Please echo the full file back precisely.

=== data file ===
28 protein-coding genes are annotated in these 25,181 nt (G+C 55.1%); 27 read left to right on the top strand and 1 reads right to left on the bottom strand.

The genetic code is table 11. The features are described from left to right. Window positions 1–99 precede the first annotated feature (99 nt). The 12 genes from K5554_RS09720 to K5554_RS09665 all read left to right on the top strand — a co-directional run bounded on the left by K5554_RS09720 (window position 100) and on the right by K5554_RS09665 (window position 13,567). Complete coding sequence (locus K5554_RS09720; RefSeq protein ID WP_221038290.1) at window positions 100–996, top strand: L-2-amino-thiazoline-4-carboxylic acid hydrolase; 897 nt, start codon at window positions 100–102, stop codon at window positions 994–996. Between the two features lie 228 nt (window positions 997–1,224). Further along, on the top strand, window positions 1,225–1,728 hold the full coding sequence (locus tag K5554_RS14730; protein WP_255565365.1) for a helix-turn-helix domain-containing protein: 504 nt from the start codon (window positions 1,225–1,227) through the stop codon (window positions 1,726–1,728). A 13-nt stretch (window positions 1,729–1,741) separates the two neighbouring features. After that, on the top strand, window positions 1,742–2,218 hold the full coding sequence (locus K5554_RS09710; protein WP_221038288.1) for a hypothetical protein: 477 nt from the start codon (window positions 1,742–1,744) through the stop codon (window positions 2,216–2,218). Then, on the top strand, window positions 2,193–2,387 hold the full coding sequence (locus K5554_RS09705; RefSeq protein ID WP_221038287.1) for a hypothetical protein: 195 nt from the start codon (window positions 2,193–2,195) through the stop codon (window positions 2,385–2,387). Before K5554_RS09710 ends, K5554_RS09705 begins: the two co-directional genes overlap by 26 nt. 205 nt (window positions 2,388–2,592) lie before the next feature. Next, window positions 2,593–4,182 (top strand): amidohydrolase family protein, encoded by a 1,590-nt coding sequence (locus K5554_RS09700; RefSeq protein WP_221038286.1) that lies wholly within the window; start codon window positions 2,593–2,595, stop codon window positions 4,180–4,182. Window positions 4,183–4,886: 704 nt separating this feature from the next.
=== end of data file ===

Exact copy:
28 protein-coding genes are annotated in these 25,181 nt (G+C 55.1%); 27 read left to right on the top strand and 1 reads right to left on the bottom strand.

The genetic code is table 11. The features are described from left to right. Window positions 1–99 precede the first annotated feature (99 nt). The 12 genes from K5554_RS09720 to K5554_RS09665 all read left to right on the top strand — a co-directional run bounded on the left by K5554_RS09720 (window position 100) and on the right by K5554_RS09665 (window position 13,567). Complete coding sequence (locus K5554_RS09720; RefSeq protein ID WP_221038290.1) at window positions 100–996, top strand: L-2-amino-thiazoline-4-carboxylic acid hydrolase; 897 nt, start codon at window positions 100–102, stop codon at window positions 994–996. Between the two features lie 228 nt (window positions 997–1,224). Further along, on the top strand, window positions 1,225–1,728 hold the full coding sequence (locus tag K5554_RS14730; protein WP_255565365.1) for a helix-turn-helix domain-containing protein: 504 nt from the start codon (window positions 1,225–1,227) through the stop codon (window positions 1,726–1,728). A 13-nt stretch (window positions 1,729–1,741) separates the two neighbouring features. After that, on the top strand, window positions 1,742–2,218 hold the full coding sequence (locus K5554_RS09710; protein WP_221038288.1) for a hypothetical protein: 477 nt from the start codon (window positions 1,742–1,744) through the stop codon (window positions 2,216–2,218). Then, on the top strand, window positions 2,193–2,387 hold the full coding sequence (locus K5554_RS09705; RefSeq protein ID WP_221038287.1) for a hypothetical protein: 195 nt from the start codon (window positions 2,193–2,195) through the stop codon (window positions 2,385–2,387). Before K5554_RS09710 ends, K5554_RS09705 begins: the two co-directional genes overlap by 26 nt. 205 nt (window positions 2,388–2,592) lie before the next feature. Next, window positions 2,593–4,182 (top strand): amidohydrolase family protein, encoded by a 1,590-nt coding sequence (locus K5554_RS09700; RefSeq protein WP_221038286.1) that lies wholly within the window; start codon window positions 2,593–2,595, stop codon window positions 4,180–4,182. Window positions 4,183–4,886: 704 nt separating this feature from the next.